Sign up today and take advantage of member-only content — the kind of timely, cutting edge industry insight that only Money Management Executive can deliver.
  • Exclusive Online Only Content
  • Free Daily Email News Alerts
  • Asset Management Blogs

Fundamental vs. Tocqueville

Tocqueville Asset Management is the latest interim fund adviser to feel the heat as fund trustees increasingly flex their mutual fund governance muscles.

In preliminary proxy materials filed last month with the SEC, Tocqueville's portfolio management techniques employed when it served as interim manager to the now $152 million Fundamental Funds, are questioned by the fund's original adviser. The adviser's president is a shareholder of Fundamental Funds. The proxy seeks shareholder approval to oust the trustees and proposes the election of a new slate of trustees who will institute a class action suit against Tocqueville on behalf of the funds.

Tocqueville's plight, which parallels that in which another interim adviser recently found itself, further aggravates a problem fund directors industry-wide face. The fact that interim advisers are vulnerable to attack by ousted advisers makes it difficult for trustees to exercise their responsibilities of replacing advisers when they deem it in the best interest of shareholders.

Early last summer, Fundamental's board of directors fired the fund's original adviser, Fundamental Portfolio Advisors and awarded the advisory contract to Tocqueville. But that engagement was short-lived because of a disagreement over how to handle market timers and the contract lapsed after four months. The funds' trustees then named Cornerstone Equity Advisors the funds' interim adviser. Cornerstone is awaiting shareholder approval to be the permanent adviser.

In the proxy filing, Lance Brofman president of Fundamental Portfolio Advisors, charges that Tocqueville executed several highly questionable and unnecessary portfolio transactions while interim adviser. These include the purchase of a $33 million single non-rated private placement security for the Fundamental Tax-Free Money Market Fund. According to Brofman, that purchase, equal to roughly half of the money fund's total assets, grossly violated rule 2a-7 of the Investment Company Act of 1940. That rule limits the size of an investment in a single security.

Brofman also charges that Tocqueville unnecessarily eviscerated the portfolio of the Fundamental U.S. Government Fund, incurring a $1 million loss that sent the fund's net asset value plunging more than seven percent. Moreover, in late September, knowing it was a lame duck adviser, Tocqueville spitefully sold off principal strips of U.S. Treasury Bonds at a bargain basement price to sabotage the fund, Brofman alleges.

Brofman questions the motivation for these portfolio redemptions and charges that the transactions were not only inconsistent with the fund's investment objectives, but significantly harmed the funds and shareholders. He blames the independent trustees for tacitly approving Tocqueville's portfolio repositioning and blocking avenues for shareholder restitution.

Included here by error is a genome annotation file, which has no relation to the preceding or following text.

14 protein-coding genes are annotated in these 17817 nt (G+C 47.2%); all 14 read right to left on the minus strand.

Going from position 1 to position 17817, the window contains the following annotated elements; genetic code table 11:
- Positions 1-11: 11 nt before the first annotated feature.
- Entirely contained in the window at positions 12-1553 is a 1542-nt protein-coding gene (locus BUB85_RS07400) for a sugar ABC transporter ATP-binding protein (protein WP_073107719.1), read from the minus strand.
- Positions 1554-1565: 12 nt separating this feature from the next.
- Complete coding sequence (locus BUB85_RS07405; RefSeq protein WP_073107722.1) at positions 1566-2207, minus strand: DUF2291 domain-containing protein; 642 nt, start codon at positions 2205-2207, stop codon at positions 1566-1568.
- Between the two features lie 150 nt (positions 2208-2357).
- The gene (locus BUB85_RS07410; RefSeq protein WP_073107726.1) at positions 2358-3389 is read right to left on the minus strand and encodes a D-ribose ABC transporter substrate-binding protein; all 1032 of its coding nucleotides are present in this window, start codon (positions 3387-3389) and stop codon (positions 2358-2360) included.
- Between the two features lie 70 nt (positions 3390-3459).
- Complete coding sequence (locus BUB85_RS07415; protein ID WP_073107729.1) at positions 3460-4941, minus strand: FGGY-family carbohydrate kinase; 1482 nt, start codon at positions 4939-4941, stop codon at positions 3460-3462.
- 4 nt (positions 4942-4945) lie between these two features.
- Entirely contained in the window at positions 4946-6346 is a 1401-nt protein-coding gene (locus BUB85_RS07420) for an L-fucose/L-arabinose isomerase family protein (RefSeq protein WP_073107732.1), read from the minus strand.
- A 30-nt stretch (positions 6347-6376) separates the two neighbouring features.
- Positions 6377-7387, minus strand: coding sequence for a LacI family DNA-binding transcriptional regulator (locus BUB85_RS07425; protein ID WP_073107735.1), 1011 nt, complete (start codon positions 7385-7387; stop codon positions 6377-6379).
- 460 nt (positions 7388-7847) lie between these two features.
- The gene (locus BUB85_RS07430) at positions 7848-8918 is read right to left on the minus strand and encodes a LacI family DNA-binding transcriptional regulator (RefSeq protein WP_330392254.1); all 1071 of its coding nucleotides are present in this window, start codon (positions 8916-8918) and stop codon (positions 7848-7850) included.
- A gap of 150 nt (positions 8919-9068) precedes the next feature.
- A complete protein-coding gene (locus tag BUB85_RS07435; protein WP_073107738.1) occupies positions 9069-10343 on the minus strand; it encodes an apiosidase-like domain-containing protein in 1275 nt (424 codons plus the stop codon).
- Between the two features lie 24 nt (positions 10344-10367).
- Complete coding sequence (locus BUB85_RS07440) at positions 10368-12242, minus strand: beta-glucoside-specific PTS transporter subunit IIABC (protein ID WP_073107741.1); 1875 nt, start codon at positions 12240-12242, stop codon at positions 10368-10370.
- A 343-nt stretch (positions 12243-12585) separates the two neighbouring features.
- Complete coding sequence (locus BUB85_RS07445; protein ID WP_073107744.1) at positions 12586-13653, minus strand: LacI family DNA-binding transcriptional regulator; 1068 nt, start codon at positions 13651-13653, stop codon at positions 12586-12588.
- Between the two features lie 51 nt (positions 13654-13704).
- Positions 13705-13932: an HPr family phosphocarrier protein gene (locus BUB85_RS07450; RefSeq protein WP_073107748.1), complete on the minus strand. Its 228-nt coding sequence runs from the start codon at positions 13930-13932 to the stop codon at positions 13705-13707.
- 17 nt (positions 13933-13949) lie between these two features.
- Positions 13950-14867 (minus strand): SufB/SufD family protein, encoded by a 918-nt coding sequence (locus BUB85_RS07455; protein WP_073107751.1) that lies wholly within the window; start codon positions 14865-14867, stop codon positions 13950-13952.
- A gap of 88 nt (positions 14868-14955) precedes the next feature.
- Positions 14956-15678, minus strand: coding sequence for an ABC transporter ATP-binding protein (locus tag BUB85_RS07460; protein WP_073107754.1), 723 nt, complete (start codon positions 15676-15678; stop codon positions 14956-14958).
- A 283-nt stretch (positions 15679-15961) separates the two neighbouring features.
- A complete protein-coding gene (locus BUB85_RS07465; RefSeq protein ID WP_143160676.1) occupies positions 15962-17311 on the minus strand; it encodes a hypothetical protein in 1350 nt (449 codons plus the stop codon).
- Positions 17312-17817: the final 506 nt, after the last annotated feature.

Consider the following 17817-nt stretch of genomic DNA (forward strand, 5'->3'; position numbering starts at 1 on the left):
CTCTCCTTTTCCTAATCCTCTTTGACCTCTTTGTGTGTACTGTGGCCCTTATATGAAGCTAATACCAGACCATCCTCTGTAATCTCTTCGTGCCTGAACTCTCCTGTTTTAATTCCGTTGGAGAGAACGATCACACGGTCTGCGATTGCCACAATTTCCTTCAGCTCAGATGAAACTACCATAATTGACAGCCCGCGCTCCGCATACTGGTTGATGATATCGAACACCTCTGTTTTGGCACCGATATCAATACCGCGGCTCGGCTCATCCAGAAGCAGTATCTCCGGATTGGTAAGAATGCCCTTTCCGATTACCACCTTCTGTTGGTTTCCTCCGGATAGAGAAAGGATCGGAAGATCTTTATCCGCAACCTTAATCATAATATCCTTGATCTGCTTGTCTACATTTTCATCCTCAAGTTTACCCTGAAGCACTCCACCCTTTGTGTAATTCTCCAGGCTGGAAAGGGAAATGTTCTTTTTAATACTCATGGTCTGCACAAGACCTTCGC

"Tocqueville Asset Management did things out of malice," said Brofman in an interview. If it was not out of malice, then it was out of "gross incompetence," he said. Brofman maintains that Tocqueville was attempting to "scare people out of the fund" because the adviser knew the trustees were going to allow its contract to lapse. A Tocqueville principal was unavailable for comment.

SEC regulations allow independent fund trustees to refuse annual renewal of an adviser's management contract or terminate, with 60 days' notice, an existing contract and seek a new adviser without cause. In the last two years trustees have increasingly been making use of these powers, saying they are doing what is best for shareholders.

Tocqueville's experience parallels that of MFS of Boston in relation to the Navellier Series Aggressive Small Cap Equity Portfolio. In March of 1997, MFS became the interim adviser of the Navellier fund, originally managed by Navellier Management of Incline Village, Nevada. Claiming Navellier repeatedly thwarted its efforts to obtain information necessary to carry out its fiduciary duties, the Navellier board terminated the fund's advisory contract and gave it to MFS.

But when fund shareholders made it clear they preferred Navellier to MFS as their fund adviser, Navellier filed suit against MFS charging that MFS' adjustments to the fund's portfolio while it served as interim adviser burdened shareholders with unwelcome capital gains.

Increasingly the activities of interim advisers are being scrutinized if they fail in their bid to become a fund's permanent adviser. The threat of litigation surrounding an interim adviser's portfolio repositioning has caused many interested firms to flee to the sidelines.

"The likelihood of anyone stepping in (as interim adviser) is very remote," said David Sturms, lawyer with Vedder Price in Chicago. "The interim adviser is put in a terrible position."

That can handicap well-intentioned trustees. If trustees can fire an adviser but cannot find another willing to step in, the power to terminate the advisory contract is severely undermined, say people in the industry. The law gives the directors "watchdog" responsibilities, said Jon Carlson, a former Yacktman Funds trustee who was involved in the recent proxy battle with Don Yacktman.

"The problem is, we don't have teeth like a watchdog," he said.